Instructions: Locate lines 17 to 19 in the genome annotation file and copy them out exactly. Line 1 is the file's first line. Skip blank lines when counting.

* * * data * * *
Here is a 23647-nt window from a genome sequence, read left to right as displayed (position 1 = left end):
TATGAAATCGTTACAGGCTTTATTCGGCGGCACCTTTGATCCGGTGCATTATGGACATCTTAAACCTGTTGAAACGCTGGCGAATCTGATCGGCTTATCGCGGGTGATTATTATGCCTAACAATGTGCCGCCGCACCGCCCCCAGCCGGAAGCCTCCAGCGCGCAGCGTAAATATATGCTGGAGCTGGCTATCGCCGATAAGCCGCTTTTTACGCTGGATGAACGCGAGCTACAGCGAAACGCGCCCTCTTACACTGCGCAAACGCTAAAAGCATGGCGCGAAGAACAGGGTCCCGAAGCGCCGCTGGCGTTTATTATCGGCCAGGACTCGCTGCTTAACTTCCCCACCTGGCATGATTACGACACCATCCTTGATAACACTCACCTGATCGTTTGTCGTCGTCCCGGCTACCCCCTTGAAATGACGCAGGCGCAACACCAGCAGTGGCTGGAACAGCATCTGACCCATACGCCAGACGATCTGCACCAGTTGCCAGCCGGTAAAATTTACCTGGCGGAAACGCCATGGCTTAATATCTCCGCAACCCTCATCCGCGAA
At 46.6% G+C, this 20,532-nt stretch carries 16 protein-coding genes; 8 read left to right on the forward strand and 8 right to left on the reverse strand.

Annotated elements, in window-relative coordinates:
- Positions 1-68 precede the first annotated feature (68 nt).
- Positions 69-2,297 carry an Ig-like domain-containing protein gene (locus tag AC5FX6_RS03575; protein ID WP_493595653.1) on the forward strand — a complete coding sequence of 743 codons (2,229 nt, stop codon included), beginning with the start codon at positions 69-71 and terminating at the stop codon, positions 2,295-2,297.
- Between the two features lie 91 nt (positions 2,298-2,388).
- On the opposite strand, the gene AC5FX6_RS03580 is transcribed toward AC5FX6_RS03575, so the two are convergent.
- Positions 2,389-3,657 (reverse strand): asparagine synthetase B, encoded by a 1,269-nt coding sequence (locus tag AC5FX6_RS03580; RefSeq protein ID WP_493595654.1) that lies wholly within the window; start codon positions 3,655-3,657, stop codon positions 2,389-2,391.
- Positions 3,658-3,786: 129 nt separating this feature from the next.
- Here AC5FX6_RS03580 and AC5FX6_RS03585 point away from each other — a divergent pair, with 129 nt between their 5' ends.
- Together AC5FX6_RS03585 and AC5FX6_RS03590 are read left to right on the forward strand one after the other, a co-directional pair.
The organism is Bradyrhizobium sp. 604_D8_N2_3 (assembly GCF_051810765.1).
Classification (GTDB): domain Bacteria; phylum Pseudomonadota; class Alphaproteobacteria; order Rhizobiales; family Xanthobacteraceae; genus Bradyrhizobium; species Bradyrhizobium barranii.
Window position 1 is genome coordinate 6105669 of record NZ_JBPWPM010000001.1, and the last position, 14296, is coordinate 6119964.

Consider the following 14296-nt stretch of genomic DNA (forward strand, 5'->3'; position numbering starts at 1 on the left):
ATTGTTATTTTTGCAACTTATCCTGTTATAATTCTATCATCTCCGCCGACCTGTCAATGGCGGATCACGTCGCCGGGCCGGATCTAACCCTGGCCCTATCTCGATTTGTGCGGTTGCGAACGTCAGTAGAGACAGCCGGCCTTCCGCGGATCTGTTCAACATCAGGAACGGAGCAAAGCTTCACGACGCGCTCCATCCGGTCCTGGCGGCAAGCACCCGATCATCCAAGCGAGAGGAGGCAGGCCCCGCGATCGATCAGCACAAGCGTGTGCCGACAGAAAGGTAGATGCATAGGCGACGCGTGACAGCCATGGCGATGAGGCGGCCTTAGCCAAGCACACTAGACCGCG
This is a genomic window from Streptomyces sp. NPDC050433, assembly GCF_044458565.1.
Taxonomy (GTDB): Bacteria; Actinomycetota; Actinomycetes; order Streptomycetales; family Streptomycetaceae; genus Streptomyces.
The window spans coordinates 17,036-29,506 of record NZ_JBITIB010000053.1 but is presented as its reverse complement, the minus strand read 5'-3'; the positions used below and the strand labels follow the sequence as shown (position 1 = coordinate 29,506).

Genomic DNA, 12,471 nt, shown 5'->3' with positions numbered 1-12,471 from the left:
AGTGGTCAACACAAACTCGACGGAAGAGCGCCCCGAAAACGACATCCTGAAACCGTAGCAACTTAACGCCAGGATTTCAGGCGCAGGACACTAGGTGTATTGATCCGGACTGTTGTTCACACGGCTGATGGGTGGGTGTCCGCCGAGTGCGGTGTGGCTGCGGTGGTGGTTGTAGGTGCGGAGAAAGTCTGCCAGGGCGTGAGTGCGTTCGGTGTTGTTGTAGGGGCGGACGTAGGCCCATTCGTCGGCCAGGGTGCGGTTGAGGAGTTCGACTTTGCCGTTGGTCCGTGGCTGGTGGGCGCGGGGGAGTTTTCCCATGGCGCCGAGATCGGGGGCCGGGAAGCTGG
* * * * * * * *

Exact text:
ATTGTTATTTTTGCAACTTATCCTGTTATAATTCTATCATCTCCGCCGACCTGTCAATGGCGGATCACGTCGCCGGGCCGGATCTAACCCTGGCCCTATCTCGATTTGTGCGGTTGCGAACGTCAGTAGAGACAGCCGGCCTTCCGCGGATCTGTTCAACATCAGGAACGGAGCAAAGCTTCACGACGCGCTCCATCCGGTCCTGGCGGCAAGCACCCGATCATCCAAGCGAGAGGAGGCAGGCCCCGCGATCGATCAGCACAAGCGTGTGCCGACAGAAAGGTAGATGCATAGGCGACGCGTGACAGCCATGGCGATGAGGCGGCCTTAGCCAAGCACACTAGACCGCG
This is a genomic window from Streptomyces sp. NPDC050433, assembly GCF_044458565.1.
Taxonomy (GTDB): Bacteria; Actinomycetota; Actinomycetes; order Streptomycetales; family Streptomycetaceae; genus Streptomyces.